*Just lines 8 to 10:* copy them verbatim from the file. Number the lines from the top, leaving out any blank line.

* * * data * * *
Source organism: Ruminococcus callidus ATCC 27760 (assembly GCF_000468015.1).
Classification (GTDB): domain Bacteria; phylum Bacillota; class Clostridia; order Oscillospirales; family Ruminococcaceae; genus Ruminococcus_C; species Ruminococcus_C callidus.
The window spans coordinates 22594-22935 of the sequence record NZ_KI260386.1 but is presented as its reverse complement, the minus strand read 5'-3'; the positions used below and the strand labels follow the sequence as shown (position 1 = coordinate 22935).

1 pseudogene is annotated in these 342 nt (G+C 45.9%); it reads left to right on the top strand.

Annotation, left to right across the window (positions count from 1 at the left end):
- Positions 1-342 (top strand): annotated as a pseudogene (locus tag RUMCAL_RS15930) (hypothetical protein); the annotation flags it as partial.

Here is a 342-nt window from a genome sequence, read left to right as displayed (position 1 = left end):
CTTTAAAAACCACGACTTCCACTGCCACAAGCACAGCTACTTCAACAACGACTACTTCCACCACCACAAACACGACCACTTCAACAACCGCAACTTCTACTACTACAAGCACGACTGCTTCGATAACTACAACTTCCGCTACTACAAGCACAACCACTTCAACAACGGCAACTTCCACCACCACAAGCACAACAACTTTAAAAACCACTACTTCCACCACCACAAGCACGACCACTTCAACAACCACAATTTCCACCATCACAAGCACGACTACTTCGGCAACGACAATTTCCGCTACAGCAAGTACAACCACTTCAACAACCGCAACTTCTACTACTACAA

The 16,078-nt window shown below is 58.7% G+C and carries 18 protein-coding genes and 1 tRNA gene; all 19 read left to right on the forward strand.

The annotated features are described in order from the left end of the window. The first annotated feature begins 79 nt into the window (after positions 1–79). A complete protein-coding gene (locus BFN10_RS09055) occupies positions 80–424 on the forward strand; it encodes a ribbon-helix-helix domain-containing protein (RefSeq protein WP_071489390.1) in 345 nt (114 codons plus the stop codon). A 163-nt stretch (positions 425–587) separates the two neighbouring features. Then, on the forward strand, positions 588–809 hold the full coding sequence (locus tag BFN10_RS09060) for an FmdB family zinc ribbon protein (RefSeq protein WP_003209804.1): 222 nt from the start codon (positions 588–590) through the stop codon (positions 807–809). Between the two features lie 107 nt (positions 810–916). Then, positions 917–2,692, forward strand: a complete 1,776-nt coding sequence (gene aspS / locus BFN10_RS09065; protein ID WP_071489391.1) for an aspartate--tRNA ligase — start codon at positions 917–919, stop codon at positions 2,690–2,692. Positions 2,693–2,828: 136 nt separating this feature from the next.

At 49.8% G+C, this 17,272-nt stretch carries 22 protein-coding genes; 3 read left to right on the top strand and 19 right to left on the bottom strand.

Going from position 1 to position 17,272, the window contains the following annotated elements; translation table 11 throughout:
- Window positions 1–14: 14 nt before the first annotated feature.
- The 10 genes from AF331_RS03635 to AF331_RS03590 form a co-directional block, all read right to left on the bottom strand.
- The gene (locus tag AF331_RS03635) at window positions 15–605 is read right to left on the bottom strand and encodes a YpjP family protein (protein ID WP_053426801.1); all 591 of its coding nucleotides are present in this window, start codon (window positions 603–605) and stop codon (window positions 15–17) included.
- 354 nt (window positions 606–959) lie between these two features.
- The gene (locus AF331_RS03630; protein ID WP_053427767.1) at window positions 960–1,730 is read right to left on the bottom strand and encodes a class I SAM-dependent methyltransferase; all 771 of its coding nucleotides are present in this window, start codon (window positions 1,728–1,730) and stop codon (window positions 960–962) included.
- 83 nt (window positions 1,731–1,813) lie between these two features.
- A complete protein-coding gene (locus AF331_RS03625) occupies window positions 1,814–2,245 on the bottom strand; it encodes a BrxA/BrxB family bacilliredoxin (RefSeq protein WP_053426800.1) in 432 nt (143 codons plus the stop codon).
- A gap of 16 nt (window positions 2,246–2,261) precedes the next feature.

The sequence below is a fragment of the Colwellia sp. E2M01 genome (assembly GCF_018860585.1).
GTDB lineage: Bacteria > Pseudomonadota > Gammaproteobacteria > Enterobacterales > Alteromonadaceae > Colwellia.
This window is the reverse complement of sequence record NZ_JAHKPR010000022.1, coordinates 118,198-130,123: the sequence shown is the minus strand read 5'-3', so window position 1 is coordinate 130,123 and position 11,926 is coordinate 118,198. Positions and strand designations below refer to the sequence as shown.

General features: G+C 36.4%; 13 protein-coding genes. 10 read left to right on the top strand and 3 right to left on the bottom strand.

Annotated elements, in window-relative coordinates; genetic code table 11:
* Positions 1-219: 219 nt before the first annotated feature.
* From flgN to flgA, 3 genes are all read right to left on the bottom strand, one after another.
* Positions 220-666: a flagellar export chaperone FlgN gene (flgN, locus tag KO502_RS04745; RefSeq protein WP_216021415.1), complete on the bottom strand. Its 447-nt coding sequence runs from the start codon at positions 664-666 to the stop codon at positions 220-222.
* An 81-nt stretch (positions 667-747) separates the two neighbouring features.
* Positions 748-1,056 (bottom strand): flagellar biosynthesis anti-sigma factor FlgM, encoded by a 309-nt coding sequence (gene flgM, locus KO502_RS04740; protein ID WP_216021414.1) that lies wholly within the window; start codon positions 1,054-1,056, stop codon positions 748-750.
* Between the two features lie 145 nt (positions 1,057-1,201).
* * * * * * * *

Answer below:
CTTTAAAAACCACGACTTCCACTGCCACAAGCACAGCTACTTCAACAACGACTACTTCCACCACCACAAACACGACCACTTCAACAACCGCAACTTCTACTACTACAAGCACGACTGCTTCGATAACTACAACTTCCGCTACTACAAGCACAACCACTTCAACAACGGCAACTTCCACCACCACAAGCACAACAACTTTAAAAACCACTACTTCCACCACCACAAGCACGACCACTTCAACAACCACAATTTCCACCATCACAAGCACGACTACTTCGGCAACGACAATTTCCGCTACAGCAAGTACAACCACTTCAACAACCGCAACTTCTACTACTACAA

The 16,078-nt window shown below is 58.7% G+C and carries 18 protein-coding genes and 1 tRNA gene; all 19 read left to right on the forward strand.

The annotated features are described in order from the left end of the window. The first annotated feature begins 79 nt into the window (after positions 1–79). A complete protein-coding gene (locus BFN10_RS09055) occupies positions 80–424 on the forward strand; it encodes a ribbon-helix-helix domain-containing protein (RefSeq protein WP_071489390.1) in 345 nt (114 codons plus the stop codon). A 163-nt stretch (positions 425–587) separates the two neighbouring features. Then, on the forward strand, positions 588–809 hold the full coding sequence (locus tag BFN10_RS09060) for an FmdB family zinc ribbon protein (RefSeq protein WP_003209804.1): 222 nt from the start codon (positions 588–590) through the stop codon (positions 807–809). Between the two features lie 107 nt (positions 810–916). Then, positions 917–2,692, forward strand: a complete 1,776-nt coding sequence (gene aspS / locus BFN10_RS09065; protein ID WP_071489391.1) for an aspartate--tRNA ligase — start codon at positions 917–919, stop codon at positions 2,690–2,692. Positions 2,693–2,828: 136 nt separating this feature from the next.